Instead, she walks to her mother’s house in Vedado and starts making phone calls, inviting artists and friends, trying her best to make the situation appear as ordinary as possible.
The next morning at 5.30am there’s a knock on the door.
From her balcony, Bruguera can see the political police surround her building. Certain of what’s about to happen, she sits down with her mother and 94-year-old aunt and asks them to stay calm, no matter what.
It’s not until noon – after picturing the reaction at Revolution Square when people realise that she’s not there and fearing a breakout of violence – that Bruguera takes off her glasses and jewellery and opens the door.
She doesn’t see anyone so she calls out and a couple of officers appear. Bruguera has already tried contacting her sister in Italy to ask her to announce the performance’s cancellation, but ETECSA, the state-run telecommunications company, has cut off her landline and mobile phone.
She is charged with incitement to break the law, inciting public unrest and resisting the authorities, which is later dropped when it becomes apparent that she never resisted. Her Cuban passport is confiscated.
Bruguera is driven to the first of more than 30 interrogations she will be subjected to.
Detention and interrogation
At 3pm, a calm hangs over Revolution Square. It is hard to believe that it is at the centre of such turbulent events.
There are some international reporters, carrying their credentials, and a few cameras on tripods, along with the usual symbols: the statue of Jose Marti, the silhouette sculpture of Che Guevara on the facade of the Ministry of Interior building and of Camilo Cienfuegos on the Communications Ministry building, the Jose Marti National Library and the National Theatre.
There are also dozens of curious bystanders, standing in groups waiting for Bruguera to arrive. They watch the side streets and try to divine who among them is an undercover agent. Cars and buses drive up and down Boyeros Avenue, just as on any other afternoon. An hour later, people start to leave.
A few days earlier, graffiti artist Danilo Maldonado Machado, known as El Sexto, had spray painted the names of Fidel and Raul on two pigs. He was arrested as he tried to release them on to the street and sent to prison.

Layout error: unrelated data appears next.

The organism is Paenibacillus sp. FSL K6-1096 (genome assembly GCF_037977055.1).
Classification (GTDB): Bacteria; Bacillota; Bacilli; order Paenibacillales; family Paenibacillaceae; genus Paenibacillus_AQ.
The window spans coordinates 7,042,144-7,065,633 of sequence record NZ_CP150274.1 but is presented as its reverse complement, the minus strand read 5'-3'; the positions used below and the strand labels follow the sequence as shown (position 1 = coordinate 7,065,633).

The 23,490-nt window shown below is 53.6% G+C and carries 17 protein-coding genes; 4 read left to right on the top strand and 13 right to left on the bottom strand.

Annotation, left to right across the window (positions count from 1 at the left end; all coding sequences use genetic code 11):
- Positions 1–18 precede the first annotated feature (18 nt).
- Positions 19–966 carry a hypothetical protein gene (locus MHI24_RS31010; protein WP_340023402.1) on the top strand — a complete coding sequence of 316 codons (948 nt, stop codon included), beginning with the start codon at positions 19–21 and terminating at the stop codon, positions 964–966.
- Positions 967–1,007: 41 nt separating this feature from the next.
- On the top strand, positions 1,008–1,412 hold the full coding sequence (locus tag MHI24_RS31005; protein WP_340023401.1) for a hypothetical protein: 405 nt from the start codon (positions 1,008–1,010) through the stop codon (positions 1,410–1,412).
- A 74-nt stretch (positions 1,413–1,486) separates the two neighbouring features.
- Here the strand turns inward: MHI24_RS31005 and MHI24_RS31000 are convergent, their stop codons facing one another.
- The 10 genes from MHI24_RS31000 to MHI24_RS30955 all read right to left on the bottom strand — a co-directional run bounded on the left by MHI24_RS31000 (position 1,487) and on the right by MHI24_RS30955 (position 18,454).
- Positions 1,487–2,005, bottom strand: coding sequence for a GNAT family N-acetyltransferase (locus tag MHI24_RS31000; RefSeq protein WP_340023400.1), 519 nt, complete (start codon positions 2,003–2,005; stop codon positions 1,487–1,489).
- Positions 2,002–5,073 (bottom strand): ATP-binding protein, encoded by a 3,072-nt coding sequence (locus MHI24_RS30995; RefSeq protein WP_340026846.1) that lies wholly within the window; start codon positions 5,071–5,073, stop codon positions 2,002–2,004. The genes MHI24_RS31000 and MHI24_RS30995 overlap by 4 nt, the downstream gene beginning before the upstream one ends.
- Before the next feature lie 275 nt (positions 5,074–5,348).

|An antenna, which according to INSTAR, was set up on the roof of Bruguera’s mother’s building in the lead up to Tatlin’s Whisper to snoop on the conversations in her home [Courtesy of Studio Bruguera and the YTE platform]|
As Bruguera is driven to a police station, several other activists and well known political dissidents are arrested. Some weren’t even planning on participating in Bruguera’s performance.
Earlier that day, CNAP had issued an official statement: “In light of the circumstances, it is unacceptable to carry out the performance in the symbolic venue of Plaza de la Revolucion, particularly given the widespread coverage and manipulation the counterrevolutionary media have been doing of this.”
At the police station, Bruguera is given an inmate’s uniform to wear. She is locked in a cell with another woman, who, she concludes, must be a government informant because of all the questions she asks about political dissidents.
“It was at that moment,” Bruguera says, “I learned that injustice has a way of manifesting itself physically and isn’t just a concept. I stopped eating, not out of courage, but because I thought what was being done to me was unfair, and I had no other way of making that clear.”
A few officers interrogate her. Some are persuasive; others just shout. She is then handed over to a psychologist who asks questions such as: “What kind of television shows do you watch?”
She can’t tell whether this is supposed to push her to the point of desperation or to help pass the time.
Back in her windowless cell, exhausted from so much conversation, she tries to get some sleep. The next day she is released.
Having learned that other dissidents are still in prison, she heads to El Maine monument, on Havana’s Malecon, where she makes a public appeal for people to return to Revolution Square. She is again detained.
This time, she has another female cellmate.
“[She] looked like an undercover informant that had been planted there to watch me,” Bruguera says.
“I didn’t want to speak with anyone, and she stayed relatively quiet and polite. We didn’t talk about anything, other than her asking me whether I was planning on eating, and me telling her, No, I’m not. At some point, she started doing her hair and I ended up helping braid her hair in silence.”